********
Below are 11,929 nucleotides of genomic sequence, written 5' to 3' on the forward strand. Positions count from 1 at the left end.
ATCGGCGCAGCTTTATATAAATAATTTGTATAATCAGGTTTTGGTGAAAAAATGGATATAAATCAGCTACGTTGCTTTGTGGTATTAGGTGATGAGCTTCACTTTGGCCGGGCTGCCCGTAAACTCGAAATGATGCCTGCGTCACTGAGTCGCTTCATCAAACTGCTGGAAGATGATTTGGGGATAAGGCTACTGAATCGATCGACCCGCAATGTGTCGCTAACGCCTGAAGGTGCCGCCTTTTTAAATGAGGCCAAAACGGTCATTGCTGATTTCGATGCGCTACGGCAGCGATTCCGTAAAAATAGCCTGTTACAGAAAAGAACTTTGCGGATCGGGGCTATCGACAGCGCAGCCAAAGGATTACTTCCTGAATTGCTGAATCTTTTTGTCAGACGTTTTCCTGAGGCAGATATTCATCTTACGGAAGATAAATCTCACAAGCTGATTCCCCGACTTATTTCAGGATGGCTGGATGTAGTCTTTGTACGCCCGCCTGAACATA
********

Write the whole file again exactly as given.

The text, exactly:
Below are 11,929 nucleotides of genomic sequence, written 5' to 3' on the forward strand. Positions count from 1 at the left end.
ATCGGCGCAGCTTTATATAAATAATTTGTATAATCAGGTTTTGGTGAAAAAATGGATATAAATCAGCTACGTTGCTTTGTGGTATTAGGTGATGAGCTTCACTTTGGCCGGGCTGCCCGTAAACTCGAAATGATGCCTGCGTCACTGAGTCGCTTCATCAAACTGCTGGAAGATGATTTGGGGATAAGGCTACTGAATCGATCGACCCGCAATGTGTCGCTAACGCCTGAAGGTGCCGCCTTTTTAAATGAGGCCAAAACGGTCATTGCTGATTTCGATGCGCTACGGCAGCGATTCCGTAAAAATAGCCTGTTACAGAAAAGAACTTTGCGGATCGGGGCTATCGACAGCGCAGCCAAAGGATTACTTCCTGAATTGCTGAATCTTTTTGTCAGACGTTTTCCTGAGGCAGATATTCATCTTACGGAAGATAAATCTCACAAGCTGATTCCCCGACTTATTTCAGGATGGCTGGATGTAGTCTTTGTACGCCCGCCTGAACATA